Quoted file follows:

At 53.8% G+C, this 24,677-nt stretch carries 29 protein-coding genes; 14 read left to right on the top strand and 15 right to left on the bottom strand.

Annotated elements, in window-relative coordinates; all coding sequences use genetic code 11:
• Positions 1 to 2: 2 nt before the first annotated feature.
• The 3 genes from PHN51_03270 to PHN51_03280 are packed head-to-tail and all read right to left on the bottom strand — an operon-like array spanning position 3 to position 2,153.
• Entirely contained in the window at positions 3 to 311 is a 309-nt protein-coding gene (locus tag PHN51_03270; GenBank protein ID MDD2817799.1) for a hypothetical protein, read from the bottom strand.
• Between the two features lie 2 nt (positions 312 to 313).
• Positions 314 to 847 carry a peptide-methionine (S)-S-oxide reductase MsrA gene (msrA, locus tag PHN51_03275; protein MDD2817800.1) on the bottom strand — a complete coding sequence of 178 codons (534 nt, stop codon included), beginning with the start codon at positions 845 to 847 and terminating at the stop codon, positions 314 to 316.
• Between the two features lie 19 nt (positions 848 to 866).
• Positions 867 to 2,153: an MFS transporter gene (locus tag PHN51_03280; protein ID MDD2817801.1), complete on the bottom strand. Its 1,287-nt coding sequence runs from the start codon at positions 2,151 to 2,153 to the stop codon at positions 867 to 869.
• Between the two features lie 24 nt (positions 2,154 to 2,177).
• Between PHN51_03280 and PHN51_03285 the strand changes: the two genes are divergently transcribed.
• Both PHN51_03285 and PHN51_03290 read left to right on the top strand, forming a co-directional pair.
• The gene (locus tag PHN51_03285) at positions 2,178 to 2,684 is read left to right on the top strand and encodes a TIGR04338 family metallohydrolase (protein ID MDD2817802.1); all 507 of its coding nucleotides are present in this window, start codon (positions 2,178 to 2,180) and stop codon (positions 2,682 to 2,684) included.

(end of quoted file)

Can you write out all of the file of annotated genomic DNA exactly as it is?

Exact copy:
At 53.8% G+C, this 24,677-nt stretch carries 29 protein-coding genes; 14 read left to right on the top strand and 15 right to left on the bottom strand.

Annotated elements, in window-relative coordinates; all coding sequences use genetic code 11:
• Positions 1 to 2: 2 nt before the first annotated feature.
• The 3 genes from PHN51_03270 to PHN51_03280 are packed head-to-tail and all read right to left on the bottom strand — an operon-like array spanning position 3 to position 2,153.
• Entirely contained in the window at positions 3 to 311 is a 309-nt protein-coding gene (locus tag PHN51_03270; GenBank protein ID MDD2817799.1) for a hypothetical protein, read from the bottom strand.
• Between the two features lie 2 nt (positions 312 to 313).
• Positions 314 to 847 carry a peptide-methionine (S)-S-oxide reductase MsrA gene (msrA, locus tag PHN51_03275; protein MDD2817800.1) on the bottom strand — a complete coding sequence of 178 codons (534 nt, stop codon included), beginning with the start codon at positions 845 to 847 and terminating at the stop codon, positions 314 to 316.
• Between the two features lie 19 nt (positions 848 to 866).
• Positions 867 to 2,153: an MFS transporter gene (locus tag PHN51_03280; protein ID MDD2817801.1), complete on the bottom strand. Its 1,287-nt coding sequence runs from the start codon at positions 2,151 to 2,153 to the stop codon at positions 867 to 869.
• Between the two features lie 24 nt (positions 2,154 to 2,177).
• Between PHN51_03280 and PHN51_03285 the strand changes: the two genes are divergently transcribed.
• Both PHN51_03285 and PHN51_03290 read left to right on the top strand, forming a co-directional pair.
• The gene (locus tag PHN51_03285) at positions 2,178 to 2,684 is read left to right on the top strand and encodes a TIGR04338 family metallohydrolase (protein ID MDD2817802.1); all 507 of its coding nucleotides are present in this window, start codon (positions 2,178 to 2,180) and stop codon (positions 2,682 to 2,684) included.